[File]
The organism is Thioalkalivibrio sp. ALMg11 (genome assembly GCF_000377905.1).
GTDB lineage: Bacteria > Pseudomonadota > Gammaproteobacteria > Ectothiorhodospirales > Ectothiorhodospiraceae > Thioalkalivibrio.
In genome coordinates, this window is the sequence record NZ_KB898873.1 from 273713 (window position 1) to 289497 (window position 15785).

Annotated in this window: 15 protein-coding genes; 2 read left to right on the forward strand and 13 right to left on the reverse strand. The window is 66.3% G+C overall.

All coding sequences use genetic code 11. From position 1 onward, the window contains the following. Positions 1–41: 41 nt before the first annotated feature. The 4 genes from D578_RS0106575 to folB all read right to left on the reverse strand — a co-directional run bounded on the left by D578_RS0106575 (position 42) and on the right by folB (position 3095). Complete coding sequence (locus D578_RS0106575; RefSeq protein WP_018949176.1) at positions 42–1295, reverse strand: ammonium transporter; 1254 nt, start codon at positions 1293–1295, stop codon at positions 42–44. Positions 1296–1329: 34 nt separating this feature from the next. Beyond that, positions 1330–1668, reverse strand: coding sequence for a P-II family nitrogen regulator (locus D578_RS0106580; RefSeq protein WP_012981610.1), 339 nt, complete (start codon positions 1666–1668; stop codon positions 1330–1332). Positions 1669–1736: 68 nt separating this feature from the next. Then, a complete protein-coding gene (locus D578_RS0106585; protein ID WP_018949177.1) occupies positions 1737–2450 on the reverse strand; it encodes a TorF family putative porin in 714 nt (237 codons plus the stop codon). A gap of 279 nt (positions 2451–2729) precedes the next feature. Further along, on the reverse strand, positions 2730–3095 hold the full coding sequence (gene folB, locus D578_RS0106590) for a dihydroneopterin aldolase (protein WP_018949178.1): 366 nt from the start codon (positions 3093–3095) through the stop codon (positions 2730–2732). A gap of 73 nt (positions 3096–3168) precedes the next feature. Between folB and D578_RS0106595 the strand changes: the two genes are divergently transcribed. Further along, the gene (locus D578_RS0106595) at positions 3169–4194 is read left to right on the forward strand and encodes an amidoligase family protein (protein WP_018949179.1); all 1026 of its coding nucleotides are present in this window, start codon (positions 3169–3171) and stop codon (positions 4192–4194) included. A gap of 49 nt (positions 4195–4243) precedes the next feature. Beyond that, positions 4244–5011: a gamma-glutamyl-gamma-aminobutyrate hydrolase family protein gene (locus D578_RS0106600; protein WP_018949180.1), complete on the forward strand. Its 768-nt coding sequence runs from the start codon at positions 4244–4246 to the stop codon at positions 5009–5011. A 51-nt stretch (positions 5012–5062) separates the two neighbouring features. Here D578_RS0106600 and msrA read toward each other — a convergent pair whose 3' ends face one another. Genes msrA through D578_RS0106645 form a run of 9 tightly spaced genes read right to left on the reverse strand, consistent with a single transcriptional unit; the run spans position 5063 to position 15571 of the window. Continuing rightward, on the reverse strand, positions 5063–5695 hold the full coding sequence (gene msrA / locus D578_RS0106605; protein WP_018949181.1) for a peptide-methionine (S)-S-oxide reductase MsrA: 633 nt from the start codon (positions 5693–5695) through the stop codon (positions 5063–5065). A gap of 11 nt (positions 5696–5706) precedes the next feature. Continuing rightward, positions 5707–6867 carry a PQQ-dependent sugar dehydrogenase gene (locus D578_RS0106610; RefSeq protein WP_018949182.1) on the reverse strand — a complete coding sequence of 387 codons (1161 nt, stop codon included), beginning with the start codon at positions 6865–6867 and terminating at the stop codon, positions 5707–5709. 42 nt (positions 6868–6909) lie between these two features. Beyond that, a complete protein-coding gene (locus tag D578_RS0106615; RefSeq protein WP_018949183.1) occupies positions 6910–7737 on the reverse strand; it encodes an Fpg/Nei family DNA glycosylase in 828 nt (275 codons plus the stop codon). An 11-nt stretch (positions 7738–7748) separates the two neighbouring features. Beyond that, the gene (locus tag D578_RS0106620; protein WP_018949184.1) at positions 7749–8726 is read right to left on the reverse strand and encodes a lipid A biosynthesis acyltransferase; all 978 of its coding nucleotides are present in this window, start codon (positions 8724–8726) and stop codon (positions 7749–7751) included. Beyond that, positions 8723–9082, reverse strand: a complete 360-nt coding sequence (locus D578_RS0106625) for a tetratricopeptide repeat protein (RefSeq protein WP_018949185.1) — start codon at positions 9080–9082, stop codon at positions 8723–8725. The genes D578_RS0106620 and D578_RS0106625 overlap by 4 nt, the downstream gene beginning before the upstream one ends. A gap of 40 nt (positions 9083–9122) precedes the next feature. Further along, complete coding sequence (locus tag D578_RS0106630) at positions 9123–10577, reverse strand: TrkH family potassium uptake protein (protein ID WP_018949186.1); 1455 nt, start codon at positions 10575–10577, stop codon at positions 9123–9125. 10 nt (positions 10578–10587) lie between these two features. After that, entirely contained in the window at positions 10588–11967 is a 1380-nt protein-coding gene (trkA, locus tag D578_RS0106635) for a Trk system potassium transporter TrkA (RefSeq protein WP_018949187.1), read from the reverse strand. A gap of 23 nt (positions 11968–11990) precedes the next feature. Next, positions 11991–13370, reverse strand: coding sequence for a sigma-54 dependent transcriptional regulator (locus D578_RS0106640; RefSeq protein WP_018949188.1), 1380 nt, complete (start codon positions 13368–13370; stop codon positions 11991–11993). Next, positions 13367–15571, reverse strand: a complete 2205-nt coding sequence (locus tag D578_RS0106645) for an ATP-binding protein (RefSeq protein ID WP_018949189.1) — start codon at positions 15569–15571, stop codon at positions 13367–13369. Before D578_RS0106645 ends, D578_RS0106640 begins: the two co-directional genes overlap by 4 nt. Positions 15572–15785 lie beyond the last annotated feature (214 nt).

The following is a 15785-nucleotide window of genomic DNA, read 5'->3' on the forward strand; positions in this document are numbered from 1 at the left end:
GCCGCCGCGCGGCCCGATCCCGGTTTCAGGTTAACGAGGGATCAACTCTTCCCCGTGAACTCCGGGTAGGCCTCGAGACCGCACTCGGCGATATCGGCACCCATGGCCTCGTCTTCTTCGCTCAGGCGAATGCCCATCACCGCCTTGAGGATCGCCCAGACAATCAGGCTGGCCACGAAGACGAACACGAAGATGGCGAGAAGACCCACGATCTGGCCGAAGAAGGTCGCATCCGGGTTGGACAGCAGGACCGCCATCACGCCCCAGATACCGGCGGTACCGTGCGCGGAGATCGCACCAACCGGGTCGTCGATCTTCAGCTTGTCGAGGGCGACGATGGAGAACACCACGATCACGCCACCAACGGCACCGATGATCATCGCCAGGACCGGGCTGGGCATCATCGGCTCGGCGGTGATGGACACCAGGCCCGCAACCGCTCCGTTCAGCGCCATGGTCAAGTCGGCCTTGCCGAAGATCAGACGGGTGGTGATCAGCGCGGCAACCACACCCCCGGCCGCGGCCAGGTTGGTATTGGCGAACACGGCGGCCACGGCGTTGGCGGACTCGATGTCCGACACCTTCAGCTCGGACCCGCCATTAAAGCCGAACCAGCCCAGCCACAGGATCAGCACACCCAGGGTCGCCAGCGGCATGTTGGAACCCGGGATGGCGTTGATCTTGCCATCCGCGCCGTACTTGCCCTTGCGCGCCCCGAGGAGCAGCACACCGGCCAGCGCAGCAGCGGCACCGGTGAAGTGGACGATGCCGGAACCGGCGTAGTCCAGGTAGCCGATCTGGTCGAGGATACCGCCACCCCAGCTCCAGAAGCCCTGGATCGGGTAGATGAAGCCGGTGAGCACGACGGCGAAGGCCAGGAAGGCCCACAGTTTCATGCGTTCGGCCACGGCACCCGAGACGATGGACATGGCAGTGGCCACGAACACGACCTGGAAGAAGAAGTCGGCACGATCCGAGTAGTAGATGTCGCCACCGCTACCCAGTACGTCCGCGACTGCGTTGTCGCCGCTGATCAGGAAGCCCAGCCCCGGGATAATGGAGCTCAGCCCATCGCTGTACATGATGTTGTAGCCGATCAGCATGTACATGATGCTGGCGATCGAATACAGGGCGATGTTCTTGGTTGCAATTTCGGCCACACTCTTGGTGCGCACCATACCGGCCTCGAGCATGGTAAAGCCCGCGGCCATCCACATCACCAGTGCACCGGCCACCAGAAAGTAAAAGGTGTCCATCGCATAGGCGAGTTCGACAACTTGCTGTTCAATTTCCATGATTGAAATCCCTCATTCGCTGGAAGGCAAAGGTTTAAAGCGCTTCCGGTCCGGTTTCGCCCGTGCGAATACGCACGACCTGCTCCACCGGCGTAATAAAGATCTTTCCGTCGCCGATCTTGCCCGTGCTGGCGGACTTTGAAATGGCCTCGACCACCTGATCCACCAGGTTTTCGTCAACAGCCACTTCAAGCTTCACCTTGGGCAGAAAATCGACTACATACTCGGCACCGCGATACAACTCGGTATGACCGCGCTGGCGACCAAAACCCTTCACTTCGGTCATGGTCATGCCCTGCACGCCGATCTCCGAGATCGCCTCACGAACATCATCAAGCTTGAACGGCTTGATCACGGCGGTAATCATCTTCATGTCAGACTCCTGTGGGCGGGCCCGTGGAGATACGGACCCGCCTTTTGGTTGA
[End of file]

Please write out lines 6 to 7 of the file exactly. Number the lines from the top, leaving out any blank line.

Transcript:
The following is a 15785-nucleotide window of genomic DNA, read 5'->3' on the forward strand; positions in this document are numbered from 1 at the left end:
GCCGCCGCGCGGCCCGATCCCGGTTTCAGGTTAACGAGGGATCAACTCTTCCCCGTGAACTCCGGGTAGGCCTCGAGACCGCACTCGGCGATATCGGCACCCATGGCCTCGTCTTCTTCGCTCAGGCGAATGCCCATCACCGCCTTGAGGATCGCCCAGACAATCAGGCTGGCCACGAAGACGAACACGAAGATGGCGAGAAGACCCACGATCTGGCCGAAGAAGGTCGCATCCGGGTTGGACAGCAGGACCGCCATCACGCCCCAGATACCGGCGGTACCGTGCGCGGAGATCGCACCAACCGGGTCGTCGATCTTCAGCTTGTCGAGGGCGACGATGGAGAACACCACGATCACGCCACCAACGGCACCGATGATCATCGCCAGGACCGGGCTGGGCATCATCGGCTCGGCGGTGATGGACACCAGGCCCGCAACCGCTCCGTTCAGCGCCATGGTCAAGTCGGCCTTGCCGAAGATCAGACGGGTGGTGATCAGCGCGGCAACCACACCCCCGGCCGCGGCCAGGTTGGTATTGGCGAACACGGCGGCCACGGCGTTGGCGGACTCGATGTCCGACACCTTCAGCTCGGACCCGCCATTAAAGCCGAACCAGCCCAGCCACAGGATCAGCACACCCAGGGTCGCCAGCGGCATGTTGGAACCCGGGATGGCGTTGATCTTGCCATCCGCGCCGTACTTGCCCTTGCGCGCCCCGAGGAGCAGCACACCGGCCAGCGCAGCAGCGGCACCGGTGAAGTGGACGATGCCGGAACCGGCGTAGTCCAGGTAGCCGATCTGGTCGAGGATACCGCCACCCCAGCTCCAGAAGCCCTGGATCGGGTAGATGAAGCCGGTGAGCACGACGGCGAAGGCCAGGAAGGCCCACAGTTTCATGCGTTCGGCCACGGCACCCGAGACGATGGACATGGCAGTGGCCACGAACACGACCTGGAAGAAGAAGTCGGCACGATCCGAGTAGTAGATGTCGCCACCGCTACCCAGTACGTCCGCGACTGCGTTGTCGCCGCTGATCAGGAAGCCCAGCCCCGGGATAATGGAGCTCAGCCCATCGCTGTACATGATGTTGTAGCCGATCAGCATGTACATGATGCTGGCGATCGAATACAGGGCGATGTTCTTGGTTGCAATTTCGGCCACACTCTTGGTGCGCACCATACCGGCCTCGAGCATGGTAAAGCCCGCGGCCATCCACATCACCAGTGCACCGGCCACCAGAAAGTAAAAGGTGTCCATCGCATAGGCGAGTTCGACAACTTGCTGTTCAATTTCCATGATTGAAATCCCTCATTCGCTGGAAGGCAAAGGTTTAAAGCGCTTCCGGTCCGGTTTCGCCCGTGCGAATACGCACGACCTGCTCCACCGGCGTAATAAAGATCTTTCCGTCGCCGATCTTGCCCGTGCTGGCGGACTTTGAAATGGCCTCGACCACCTGATCCACCAGGTTTTCGTCAACAGCCACTTCAAGCTTCACCTTGGGCAGAAAATCGACTACATACTCGGCACCGCGATACAACTCGGTATGACCGCGCTGGCGACCAAAACCCTTCACTTCGGTCATGGTCATGCCCTGCACGCCGATCTCCGAGATCGCCTCACGAACATCATCAAGCTTGAACGGCTTGATCACGGCGGTAATCATCTTCATGTCAGACTCCTGTGGGCGGGCCCGTGGAGATACGGACCCGCCTTTTGGTTGA